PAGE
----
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Mastercard to release luxury goods anti-counterfeit blockchain, hiring blockchain staff

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On the 2nd August, Mastercard announced it is launching a blockchain-based traceability solution for high-end clothing. On the same day, the firm posted job listings for a Director in blockchain solutions, and a Director and VP of blockchain/cryptocurrency product management.

Proving Provenance

The anti-counterfeit measure has been developed with retailer Fred Segal and event management company IMG to increase confidence in the authenticity of clothing.

IMG’s creative platform, MADE, will help to procure three limited edition clothing collections by women designers. The first, from high-end brand Rodarte, will ship with Mastercard’s blockchain-based provenance solution.

“Leveraging innovative technology solutions, we are able to tell the stories of the products consumers are buying,” said the Executive VP of Digital Partnerships at Mastercard, Sherri Haymond.

The President of Fred Segal, John Frierson, agreed: “Fred Segal is a forward thinking retailer so we’re always aiming to empower and inform our customers with cutting edge technology. Through this unique partnership with Mastercard and MADE, we’re excited to offer an innovative retail experience kicking off with Rodarte, one of our favorite West Coast brands.”

Friday’s announcement cites a report estimating that $323 billion was lost in 2017 due to counterfeiting. This particularly affects luxury fashion brands as fakes are getting more and more convincing. Consumers are hence becoming less confident in retailers selling branded products.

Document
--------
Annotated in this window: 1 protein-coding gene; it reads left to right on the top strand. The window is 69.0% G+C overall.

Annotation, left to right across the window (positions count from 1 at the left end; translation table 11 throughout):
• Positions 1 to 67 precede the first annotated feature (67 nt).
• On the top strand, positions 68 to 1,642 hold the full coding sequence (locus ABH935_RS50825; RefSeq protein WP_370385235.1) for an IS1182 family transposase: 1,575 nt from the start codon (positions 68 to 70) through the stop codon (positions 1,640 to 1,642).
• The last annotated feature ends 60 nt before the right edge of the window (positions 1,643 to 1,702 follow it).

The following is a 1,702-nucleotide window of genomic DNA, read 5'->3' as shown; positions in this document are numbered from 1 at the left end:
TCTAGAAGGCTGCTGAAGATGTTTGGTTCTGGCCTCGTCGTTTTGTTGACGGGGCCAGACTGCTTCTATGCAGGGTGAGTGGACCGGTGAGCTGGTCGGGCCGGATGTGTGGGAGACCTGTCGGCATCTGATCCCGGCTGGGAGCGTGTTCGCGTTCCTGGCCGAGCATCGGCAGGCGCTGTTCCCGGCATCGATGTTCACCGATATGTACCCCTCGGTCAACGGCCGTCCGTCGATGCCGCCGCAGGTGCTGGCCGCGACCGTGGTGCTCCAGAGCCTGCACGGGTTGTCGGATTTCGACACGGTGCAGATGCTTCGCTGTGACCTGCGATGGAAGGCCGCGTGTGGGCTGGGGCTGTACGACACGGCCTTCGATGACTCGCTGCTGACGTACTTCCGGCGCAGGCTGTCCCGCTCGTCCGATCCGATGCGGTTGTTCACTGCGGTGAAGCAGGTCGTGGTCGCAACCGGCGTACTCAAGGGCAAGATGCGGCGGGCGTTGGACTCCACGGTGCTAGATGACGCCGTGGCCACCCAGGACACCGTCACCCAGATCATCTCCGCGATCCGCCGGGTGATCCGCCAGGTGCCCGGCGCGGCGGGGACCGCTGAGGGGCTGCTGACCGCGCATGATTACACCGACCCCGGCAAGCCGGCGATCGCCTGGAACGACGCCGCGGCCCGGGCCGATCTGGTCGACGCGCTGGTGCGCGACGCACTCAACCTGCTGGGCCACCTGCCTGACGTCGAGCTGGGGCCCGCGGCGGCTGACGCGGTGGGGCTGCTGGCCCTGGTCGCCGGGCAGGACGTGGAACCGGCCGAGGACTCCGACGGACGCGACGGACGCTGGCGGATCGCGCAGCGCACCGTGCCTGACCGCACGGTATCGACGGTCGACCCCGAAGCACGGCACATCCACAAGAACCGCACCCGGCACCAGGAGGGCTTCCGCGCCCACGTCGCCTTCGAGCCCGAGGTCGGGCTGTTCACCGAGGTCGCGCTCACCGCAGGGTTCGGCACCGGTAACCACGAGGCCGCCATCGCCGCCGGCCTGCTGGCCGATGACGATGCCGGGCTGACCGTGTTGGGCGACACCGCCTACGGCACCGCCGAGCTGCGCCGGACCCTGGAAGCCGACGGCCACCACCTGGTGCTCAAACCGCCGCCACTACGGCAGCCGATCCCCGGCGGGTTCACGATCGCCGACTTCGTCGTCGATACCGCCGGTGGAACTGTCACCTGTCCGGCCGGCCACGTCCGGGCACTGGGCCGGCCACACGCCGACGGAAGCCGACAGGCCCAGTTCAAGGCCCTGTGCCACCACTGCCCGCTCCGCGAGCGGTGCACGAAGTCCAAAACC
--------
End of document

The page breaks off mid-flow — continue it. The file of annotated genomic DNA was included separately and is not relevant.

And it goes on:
Mastercard’s solution deploys a blockchain-based traceability system to provide trustworthy origin data to the customer. In-person, they can scan a QR code on the product’s tag to see its journey from manufacturer to store. If ordering online, through Fred Segal, they can verify its authenticity by scanning the code once the item arrives.

Using blockchain for anti-counterfeiting is not an entirely new idea and crosses many industries. In a similar vein to Mastercard and Rodarte, Louis Vuitton’s holding firm partnered with ConsenSys and Microsoft for a blockchain provenance platform.

Startup ScanTrust also uses QR codes in a more general traceability solution, on Hyperledger’s Sawtooth platform. IBM and tech manufacturer Seagate have partnered for a blockchain verification project for hard disks. Meanwhile, high profile medical consortium Mediledger launched its drug authenticity blockchain last month.

Blockchain Expertise Wanted

In other news, the payments firm listed the three new blockchain roles on Friday. The two Director-level postings ask for a “go-to” person for blockchain and cryptocurrencies for education, thought leadership, and technical product knowledge.”

Meanwhile, the VP of Blockchain Digital Currency Product Management “will help define the overall strategy”. The strategy of what, exactly, is unclear. Considering the pointers combining crypto and regular payments, however, it could be Mastercard’s involvement with Libra, Facebook’s controversial cryptocurrency.

The Libra project aims to bridge the gap between traditional money transfer and blockchain-based currency. Facebook’s consortium of firms is set to collaborate on building a fast and easy payment system and launch a new cryptocurrency. There will be multiple wallet providers. Calibra will be Facebook’s wallet, but perhaps Mastercard is planning to have its own one.

These aims are all set out in the job descriptions of Mastercard’s listings. Whether these refer to the Libra project, and whether it will go ahead as planned, remains to be seen.


Image Copyright: Mastercard